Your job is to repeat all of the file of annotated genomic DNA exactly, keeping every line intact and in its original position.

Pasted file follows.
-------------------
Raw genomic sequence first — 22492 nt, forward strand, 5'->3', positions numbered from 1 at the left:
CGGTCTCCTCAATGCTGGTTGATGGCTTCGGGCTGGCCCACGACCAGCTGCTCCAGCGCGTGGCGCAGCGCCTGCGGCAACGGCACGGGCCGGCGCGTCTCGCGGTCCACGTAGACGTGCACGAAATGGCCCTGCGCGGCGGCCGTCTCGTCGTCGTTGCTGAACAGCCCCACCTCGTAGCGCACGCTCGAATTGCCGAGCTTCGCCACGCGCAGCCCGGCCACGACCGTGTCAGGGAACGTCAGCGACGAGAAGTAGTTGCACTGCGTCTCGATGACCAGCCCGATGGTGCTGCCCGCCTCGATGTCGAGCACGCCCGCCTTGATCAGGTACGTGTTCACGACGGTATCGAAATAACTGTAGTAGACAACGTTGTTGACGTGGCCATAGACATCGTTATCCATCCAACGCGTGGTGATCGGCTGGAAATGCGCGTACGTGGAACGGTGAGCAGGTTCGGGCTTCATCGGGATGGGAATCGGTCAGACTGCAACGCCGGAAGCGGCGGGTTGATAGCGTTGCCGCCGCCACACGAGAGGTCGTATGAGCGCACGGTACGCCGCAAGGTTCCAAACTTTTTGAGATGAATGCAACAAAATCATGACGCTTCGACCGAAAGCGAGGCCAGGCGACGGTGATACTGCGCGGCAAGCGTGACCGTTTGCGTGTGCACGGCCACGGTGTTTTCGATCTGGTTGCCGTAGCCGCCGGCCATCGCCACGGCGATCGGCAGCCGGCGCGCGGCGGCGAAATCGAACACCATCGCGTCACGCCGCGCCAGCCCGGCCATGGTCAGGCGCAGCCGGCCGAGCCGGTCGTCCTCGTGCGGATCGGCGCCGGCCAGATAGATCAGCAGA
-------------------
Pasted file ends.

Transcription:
Raw genomic sequence first — 22492 nt, forward strand, 5'->3', positions numbered from 1 at the left:
CGGTCTCCTCAATGCTGGTTGATGGCTTCGGGCTGGCCCACGACCAGCTGCTCCAGCGCGTGGCGCAGCGCCTGCGGCAACGGCACGGGCCGGCGCGTCTCGCGGTCCACGTAGACGTGCACGAAATGGCCCTGCGCGGCGGCCGTCTCGTCGTCGTTGCTGAACAGCCCCACCTCGTAGCGCACGCTCGAATTGCCGAGCTTCGCCACGCGCAGCCCGGCCACGACCGTGTCAGGGAACGTCAGCGACGAGAAGTAGTTGCACTGCGTCTCGATGACCAGCCCGATGGTGCTGCCCGCCTCGATGTCGAGCACGCCCGCCTTGATCAGGTACGTGTTCACGACGGTATCGAAATAACTGTAGTAGACAACGTTGTTGACGTGGCCATAGACATCGTTATCCATCCAACGCGTGGTGATCGGCTGGAAATGCGCGTACGTGGAACGGTGAGCAGGTTCGGGCTTCATCGGGATGGGAATCGGTCAGACTGCAACGCCGGAAGCGGCGGGTTGATAGCGTTGCCGCCGCCACACGAGAGGTCGTATGAGCGCACGGTACGCCGCAAGGTTCCAAACTTTTTGAGATGAATGCAACAAAATCATGACGCTTCGACCGAAAGCGAGGCCAGGCGACGGTGATACTGCGCGGCAAGCGTGACCGTTTGCGTGTGCACGGCCACGGTGTTTTCGATCTGGTTGCCGTAGCCGCCGGCCATCGCCACGGCGATCGGCAGCCGGCGCGCGGCGGCGAAATCGAACACCATCGCGTCACGCCGCGCCAGCCCGGCCATGGTCAGGCGCAGCCGGCCGAGCCGGTCGTCCTCGTGCGGATCGGCGCCGGCCAGATAGATCAGCAGA